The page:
Vikings fly past rival Packers to stay in NFC Central race
Posted: Tuesday December 21, 1999 03:48 PM
Nothing came easy for Minnesota's Randy Moss in the victory, as he makes the catch over Green Bay's Mike McKenzie . AP
MINNEAPOLIS (AP) -- Cris Carter wasn't needed after all.
Carter kept his starting streak alive despite a severely sprained right ankle, but his services weren't needed because Randy Moss was all over the field.
Moss caught five passes for 131 yards and two touchdowns as the Minnesota Vikings outlasted the Green Bay Packers 24-20 Monday night.
Moss also atoned for his fumbled punt that led to a Green Bay touchdown by hauling in a 36-yard pass from Jeff George that set up Leroy Hoard's 1-yard run for the winning score with nine minutes left.
"Randy Moss ... made a big difference in what happened to our football team," Packers coach Ray Rhodes said.
The Vikings (8-6) snapped a two-game skid and moved within a game of NFC Central leader Tampa Bay. The Packers fell to 7-7, tied with the New York Giants, Dallas and Carolina in the wild-card logjam.
The Packers had one last chance after Minnesota turned the ball over on downs at the Green Bay 22 with 45 seconds left. The Packers drove to the Minnesota 27, before Brett Favre was intercepted by Robert Griffith in the end zone on the final play.
"With the game tight like that, he's the last guy you want to see have the ball," Griffith said.
Favre had beaten the Vikings in the closing seconds earlier this season, when he hit Corey Bradford with a 23-yard TD toss on fourth down at Lambeau Field in September.
George's two touchdown tosses to Moss and the longest scramble of his 10-year career staked the Vikings to a 17-13 lead after three quarters.
But rookie Basil Mitchell, who forced two fumbles that led to 10 points, jarred the ball loose from Moss on a punt return and Tod McBride recovered for Green Bay at the Vikings' 37.
The Vikings appeared to stop the Packers at the 9, and Ryan Longwell came in for his third chip-shot field goal. But holder Matt Hasselbeck, Favre's backup, threw a touchdown strike to tight end Jeff Thomason for a 20-17 lead with 12:31 remaining.
Carter extended his starting streak to 111 games despite a severely sprained right ankle that had him in a cast all week. But he was no factor, playing just a few snaps in the first quarter and not getting any balls thrown his way.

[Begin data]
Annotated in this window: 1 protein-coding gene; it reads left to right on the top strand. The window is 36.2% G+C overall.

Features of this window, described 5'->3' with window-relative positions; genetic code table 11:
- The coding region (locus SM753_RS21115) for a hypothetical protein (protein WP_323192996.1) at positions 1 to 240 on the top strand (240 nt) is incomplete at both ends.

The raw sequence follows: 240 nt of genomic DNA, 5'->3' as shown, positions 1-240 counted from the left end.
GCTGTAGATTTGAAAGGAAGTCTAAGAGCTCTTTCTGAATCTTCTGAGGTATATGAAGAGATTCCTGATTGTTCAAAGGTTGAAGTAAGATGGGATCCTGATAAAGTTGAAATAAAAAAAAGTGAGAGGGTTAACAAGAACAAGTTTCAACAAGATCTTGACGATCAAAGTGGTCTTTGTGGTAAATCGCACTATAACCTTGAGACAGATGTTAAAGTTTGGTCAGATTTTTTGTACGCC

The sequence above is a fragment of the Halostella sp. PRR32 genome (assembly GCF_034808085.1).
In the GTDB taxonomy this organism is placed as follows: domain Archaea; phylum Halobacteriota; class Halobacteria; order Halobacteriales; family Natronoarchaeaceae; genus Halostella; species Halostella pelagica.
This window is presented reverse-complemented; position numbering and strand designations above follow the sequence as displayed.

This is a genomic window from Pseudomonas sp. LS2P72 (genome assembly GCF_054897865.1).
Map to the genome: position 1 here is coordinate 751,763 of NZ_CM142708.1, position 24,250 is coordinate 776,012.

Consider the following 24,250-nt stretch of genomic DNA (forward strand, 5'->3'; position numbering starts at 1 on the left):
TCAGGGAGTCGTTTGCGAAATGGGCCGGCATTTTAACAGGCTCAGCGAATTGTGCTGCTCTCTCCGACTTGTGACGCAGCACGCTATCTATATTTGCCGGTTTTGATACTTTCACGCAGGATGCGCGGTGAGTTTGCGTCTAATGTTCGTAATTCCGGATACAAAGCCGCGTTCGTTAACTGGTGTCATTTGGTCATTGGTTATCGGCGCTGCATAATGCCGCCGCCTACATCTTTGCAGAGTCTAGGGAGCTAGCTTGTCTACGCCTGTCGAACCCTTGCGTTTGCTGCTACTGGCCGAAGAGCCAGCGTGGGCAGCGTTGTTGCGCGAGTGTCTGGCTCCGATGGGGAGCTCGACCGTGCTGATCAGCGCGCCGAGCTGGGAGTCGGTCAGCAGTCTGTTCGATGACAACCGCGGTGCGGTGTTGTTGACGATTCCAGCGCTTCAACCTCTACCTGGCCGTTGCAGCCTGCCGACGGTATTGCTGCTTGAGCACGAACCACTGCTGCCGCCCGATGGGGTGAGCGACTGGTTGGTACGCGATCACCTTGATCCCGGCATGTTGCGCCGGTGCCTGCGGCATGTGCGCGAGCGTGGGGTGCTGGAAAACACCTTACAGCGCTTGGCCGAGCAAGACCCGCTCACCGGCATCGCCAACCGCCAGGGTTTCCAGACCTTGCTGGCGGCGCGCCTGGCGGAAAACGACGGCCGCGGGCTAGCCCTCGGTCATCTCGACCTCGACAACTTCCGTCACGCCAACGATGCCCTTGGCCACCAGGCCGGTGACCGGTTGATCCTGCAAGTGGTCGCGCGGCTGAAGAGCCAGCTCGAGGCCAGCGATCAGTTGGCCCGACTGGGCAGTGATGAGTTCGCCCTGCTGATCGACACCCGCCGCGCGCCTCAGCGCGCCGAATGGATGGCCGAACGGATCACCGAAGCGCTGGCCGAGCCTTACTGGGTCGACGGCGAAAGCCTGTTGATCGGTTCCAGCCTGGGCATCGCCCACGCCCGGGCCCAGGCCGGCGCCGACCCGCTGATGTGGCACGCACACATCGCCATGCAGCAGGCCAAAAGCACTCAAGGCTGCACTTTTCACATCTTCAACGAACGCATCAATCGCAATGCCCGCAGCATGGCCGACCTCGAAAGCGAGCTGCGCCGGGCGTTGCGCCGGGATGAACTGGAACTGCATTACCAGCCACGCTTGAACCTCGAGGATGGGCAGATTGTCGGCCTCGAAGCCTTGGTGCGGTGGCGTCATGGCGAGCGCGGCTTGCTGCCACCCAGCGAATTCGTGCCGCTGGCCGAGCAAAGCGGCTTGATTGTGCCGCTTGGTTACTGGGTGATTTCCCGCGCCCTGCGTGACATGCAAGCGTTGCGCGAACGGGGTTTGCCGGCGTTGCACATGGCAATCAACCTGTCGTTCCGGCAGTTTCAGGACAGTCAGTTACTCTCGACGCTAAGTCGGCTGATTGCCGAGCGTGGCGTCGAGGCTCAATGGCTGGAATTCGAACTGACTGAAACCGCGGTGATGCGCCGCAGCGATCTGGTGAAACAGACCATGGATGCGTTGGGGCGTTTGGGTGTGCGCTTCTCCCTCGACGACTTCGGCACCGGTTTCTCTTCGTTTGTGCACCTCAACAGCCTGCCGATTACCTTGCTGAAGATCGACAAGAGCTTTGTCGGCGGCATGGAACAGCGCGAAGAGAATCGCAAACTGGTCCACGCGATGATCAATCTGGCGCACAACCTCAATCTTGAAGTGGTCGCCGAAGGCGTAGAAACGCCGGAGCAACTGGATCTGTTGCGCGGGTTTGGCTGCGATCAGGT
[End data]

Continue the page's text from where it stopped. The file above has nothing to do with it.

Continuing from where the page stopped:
"If I could go, I would have went," Carter said.
Vikings coach Dennis Green said before kickoff he expected Carter to be more than a decoy. Instead, all Carter did was keep his streak alive.
"The only factor really is that the trainer says he might be able to go and if Cris says he wants to go," Green said. "You can accommodate any player on your team if he means enough to you, and Cris means enough to us."
The Packers led 13-10 at halftime on the strength of Dorsey Levens' 1-yard run and two field goals by Longwell. Levens returned to the lineup after missing two games with a cracked rib and gained 99 yards on 26 carries.
But the Vikings converted three third downs on their way to the go-ahead touchdown in the third quarter, including a 17-yard scramble by George to the Green Bay 42, George's longest run ever.
After Levens bullied in from the 1 for a 7-3 Packers lead, Robert Tate fumbled the ensuing kickoff and rookie De'Mond Parker recovered for Green Bay at the Minnesota 23, leading to Longwell's 26-yarder and a 10-3 lead.
The Vikings tied it on Moss's 57-yard touchdown catch with 4:17 left in the half. George had a great play fake to Leroy Hoard, then hit Moss, who blew past Tyrone Williams, in stride at the 25.
Tate, a converted receiver forced into playing nickel cornerback when rookie Chris Rogers severely pulled a hamstring in warmups, also had a 15-yard face mask penalty, but he saved a touchdown when he tackled William Henderson at the 3, forcing Longwell to try a 22-yarder, which he made with three seconds left in the half.
Gary Anderson, who had scuffed through a 10-miss season one year after becoming the first perfect kicker in NFL history, nailed a 43-yarder for a 3-0 Minnesota lead. Anderson had been 0-for-6 from 41 yards and out.
The archrivals fancied themselves as the NFC's best four months ago but are now scrambling just to make the playoffs. But both showed a spark on defense Monday night that they'd been lacking all season.
All week, it was thought that the loser between the two underachievers would miss out on the postseason party, but five other NFC playoff contenders lost Sunday, leaving the logjam in place.
"We've never been discouraged," Green said.
Packers wide receiver Antonio Freeman couldn't believe the Pack had blown yet another chance.
"This has been a redundant thing for us to say: we had opportunities," Freeman said. "We could have done this, should have done that, we practice all week and then go out there ... and just don't get it done."
Notes: Moss set a team record with his sixth 100-yard receiving game. ... The piped-in music at the Metrodome was louder than it had been all season, especially in the final five minutes. ... Chris Doleman extended his Vikings record with his 33rd forced fumble.
Copyright 2003 Associated Press. All rights reserved. This material may not be published, broadcast, rewritten, or redistributed.
Copyright © 2000|
An AOL Time Warner Company.
All Rights Reserved.
Terms under which this service is provided to you.
Read our privacy guidelines.